Colorado Avalanche–Detroit Red Wings brawl

The Avalanche–Red Wings brawl was a large-scale on-ice melee that occurred March 26, 1997, at Joe Louis Arena in Detroit, between two National Hockey League (NHL) rivals: the Colorado Avalanche and Detroit Red Wings. The brawl, which has been nicknamed Bloody Wednesday, Fight Night at the Joe and Brawl in Hockeytown,[1] stemmed from a previous on-ice incident between the two teams during the 1996 Western Conference Finals. The game featured 18 fighting major penalties and 144 minutes in penalties.

Avalanche–Red Wings brawl
123OT Total
Colorado Avalanche 1310 5
Detroit Red Wings 0321 6
DateMarch 26, 1997
ArenaJoe Louis Arena

Previous incident edit

In Game 6 of the 1996 Western Conference Finals, Avalanche right winger Claude Lemieux checked Red Wings center Kris Draper from behind, driving Draper's face into the boards.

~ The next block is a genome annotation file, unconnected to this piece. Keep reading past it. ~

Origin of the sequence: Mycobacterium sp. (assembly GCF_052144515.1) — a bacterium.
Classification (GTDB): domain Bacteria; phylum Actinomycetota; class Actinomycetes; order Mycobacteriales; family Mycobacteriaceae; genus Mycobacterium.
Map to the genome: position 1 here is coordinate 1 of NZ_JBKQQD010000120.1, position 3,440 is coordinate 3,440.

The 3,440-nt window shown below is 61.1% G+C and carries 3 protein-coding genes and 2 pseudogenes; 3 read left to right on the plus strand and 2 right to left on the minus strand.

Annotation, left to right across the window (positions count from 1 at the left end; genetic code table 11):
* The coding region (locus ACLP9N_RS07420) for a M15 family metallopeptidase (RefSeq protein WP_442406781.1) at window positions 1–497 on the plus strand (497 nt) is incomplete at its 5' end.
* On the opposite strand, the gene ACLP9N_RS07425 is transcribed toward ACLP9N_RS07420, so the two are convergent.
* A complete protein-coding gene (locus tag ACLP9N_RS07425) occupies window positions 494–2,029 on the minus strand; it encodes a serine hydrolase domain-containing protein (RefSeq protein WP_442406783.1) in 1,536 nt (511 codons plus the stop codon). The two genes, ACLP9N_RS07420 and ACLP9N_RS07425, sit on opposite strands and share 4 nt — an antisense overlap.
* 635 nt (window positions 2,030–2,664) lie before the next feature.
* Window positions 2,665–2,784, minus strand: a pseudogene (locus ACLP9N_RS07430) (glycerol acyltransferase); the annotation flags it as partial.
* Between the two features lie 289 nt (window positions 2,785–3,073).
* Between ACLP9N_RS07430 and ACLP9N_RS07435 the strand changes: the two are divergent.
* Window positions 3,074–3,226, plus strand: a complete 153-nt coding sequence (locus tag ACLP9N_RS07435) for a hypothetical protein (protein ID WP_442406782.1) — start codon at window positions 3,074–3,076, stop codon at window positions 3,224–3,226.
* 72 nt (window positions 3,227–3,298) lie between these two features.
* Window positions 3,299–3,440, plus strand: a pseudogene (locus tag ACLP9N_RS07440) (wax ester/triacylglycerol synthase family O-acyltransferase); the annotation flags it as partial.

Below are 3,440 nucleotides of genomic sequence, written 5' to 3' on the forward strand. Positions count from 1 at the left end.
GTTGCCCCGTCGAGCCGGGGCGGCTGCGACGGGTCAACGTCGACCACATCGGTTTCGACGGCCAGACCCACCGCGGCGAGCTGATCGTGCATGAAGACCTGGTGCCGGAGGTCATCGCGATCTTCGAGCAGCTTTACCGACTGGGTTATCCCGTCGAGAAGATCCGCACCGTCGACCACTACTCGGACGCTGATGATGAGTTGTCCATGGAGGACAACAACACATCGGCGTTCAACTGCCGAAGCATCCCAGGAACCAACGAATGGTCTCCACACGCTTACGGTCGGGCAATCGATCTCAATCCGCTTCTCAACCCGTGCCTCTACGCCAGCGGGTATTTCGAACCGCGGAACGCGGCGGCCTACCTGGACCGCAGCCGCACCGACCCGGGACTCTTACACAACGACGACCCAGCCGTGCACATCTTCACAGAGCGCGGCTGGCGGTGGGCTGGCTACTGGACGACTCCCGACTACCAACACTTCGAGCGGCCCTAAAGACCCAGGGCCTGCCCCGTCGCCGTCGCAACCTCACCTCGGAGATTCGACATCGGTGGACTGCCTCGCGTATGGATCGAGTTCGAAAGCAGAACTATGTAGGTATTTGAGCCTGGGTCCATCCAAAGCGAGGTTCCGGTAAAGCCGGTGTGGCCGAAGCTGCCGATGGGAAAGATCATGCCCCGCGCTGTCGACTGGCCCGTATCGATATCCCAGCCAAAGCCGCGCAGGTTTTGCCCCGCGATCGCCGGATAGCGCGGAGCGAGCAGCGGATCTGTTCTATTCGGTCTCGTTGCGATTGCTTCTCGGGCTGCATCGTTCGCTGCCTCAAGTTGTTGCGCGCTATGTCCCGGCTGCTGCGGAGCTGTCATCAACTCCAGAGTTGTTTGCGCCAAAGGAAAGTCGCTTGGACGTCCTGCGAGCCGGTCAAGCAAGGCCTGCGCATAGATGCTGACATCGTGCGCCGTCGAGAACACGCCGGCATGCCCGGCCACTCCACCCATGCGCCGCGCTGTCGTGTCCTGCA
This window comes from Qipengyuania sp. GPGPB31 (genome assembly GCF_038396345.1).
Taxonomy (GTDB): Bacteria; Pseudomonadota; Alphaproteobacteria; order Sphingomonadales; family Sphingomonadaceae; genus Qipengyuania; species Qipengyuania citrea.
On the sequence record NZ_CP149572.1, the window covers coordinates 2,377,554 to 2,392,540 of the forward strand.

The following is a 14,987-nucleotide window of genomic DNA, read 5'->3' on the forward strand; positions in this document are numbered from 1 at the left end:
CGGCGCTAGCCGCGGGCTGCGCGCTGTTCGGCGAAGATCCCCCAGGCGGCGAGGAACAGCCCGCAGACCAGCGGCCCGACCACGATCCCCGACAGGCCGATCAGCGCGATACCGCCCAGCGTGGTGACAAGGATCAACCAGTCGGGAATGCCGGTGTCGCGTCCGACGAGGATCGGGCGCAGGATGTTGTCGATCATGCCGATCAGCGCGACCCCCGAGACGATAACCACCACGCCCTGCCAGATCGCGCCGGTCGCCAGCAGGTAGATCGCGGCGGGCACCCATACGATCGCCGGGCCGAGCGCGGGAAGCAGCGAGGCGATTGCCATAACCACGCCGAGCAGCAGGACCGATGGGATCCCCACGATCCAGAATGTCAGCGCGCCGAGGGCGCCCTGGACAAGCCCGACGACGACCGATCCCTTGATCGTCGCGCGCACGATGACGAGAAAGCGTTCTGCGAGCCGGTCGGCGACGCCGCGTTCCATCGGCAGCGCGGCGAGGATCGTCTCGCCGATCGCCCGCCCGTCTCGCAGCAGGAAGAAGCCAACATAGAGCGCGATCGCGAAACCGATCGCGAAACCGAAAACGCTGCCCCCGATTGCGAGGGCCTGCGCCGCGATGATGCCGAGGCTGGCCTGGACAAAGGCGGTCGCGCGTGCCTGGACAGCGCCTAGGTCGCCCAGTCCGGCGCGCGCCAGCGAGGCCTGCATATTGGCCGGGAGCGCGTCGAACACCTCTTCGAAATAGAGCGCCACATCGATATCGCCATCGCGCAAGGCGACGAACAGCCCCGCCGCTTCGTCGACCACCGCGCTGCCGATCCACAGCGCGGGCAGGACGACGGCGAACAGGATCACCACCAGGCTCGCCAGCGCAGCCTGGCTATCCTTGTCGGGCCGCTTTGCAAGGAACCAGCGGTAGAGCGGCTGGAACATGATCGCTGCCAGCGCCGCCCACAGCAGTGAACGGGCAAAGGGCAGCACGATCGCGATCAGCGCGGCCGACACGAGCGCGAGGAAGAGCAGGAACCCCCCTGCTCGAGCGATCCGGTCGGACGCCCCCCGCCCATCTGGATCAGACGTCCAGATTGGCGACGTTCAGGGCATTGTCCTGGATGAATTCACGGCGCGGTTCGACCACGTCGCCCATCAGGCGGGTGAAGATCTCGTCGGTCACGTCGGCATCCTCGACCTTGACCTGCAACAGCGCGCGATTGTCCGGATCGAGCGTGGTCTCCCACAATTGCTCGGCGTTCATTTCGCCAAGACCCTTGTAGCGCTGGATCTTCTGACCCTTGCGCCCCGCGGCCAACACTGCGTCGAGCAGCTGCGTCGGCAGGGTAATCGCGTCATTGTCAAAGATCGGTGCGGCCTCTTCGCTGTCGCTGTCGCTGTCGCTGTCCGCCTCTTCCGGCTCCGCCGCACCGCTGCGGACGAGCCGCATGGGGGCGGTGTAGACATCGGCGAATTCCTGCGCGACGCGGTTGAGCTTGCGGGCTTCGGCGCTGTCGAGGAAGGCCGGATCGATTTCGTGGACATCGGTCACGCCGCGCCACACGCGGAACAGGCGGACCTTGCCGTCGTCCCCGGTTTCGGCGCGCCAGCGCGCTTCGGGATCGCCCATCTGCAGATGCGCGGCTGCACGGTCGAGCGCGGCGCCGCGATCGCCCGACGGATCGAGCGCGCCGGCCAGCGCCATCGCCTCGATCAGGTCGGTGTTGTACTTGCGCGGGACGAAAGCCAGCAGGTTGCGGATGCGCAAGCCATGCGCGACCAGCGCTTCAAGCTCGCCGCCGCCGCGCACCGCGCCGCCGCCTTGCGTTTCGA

The hit sent Draper out of the game and into the hospital with a broken jaw, shattered cheek and orbital bone which required reconstructive surgery involving his jaw being wired shut and numerous stitches. The Avalanche would upset the Red Wings in six games, eventually winning the Stanley Cup. After the traditional handshakes that take place after a playoff series, former Red Wings winger Dino Ciccarelli said of Lemieux, "I can't believe I shook this guy's friggin' hand after the game; that pisses me right off."[2]

Brawls edit

In the next regular season, although the two teams had played each other three times without serious incident, this fourth meeting on the night of March 26 was different, with nine fights in the game.

Prior to the game, Red Wings coach Scotty Bowman used Lemieux's hit on Draper and his lack of remorse as a rallying cry in order to get his team to add a physical edge to their game. On the day of the game, The Detroit News printed a "wanted" poster of Lemieux with a prison number under his photo under the headline "A Time For Revenge", and compared Lemieux to a carjacker.[3]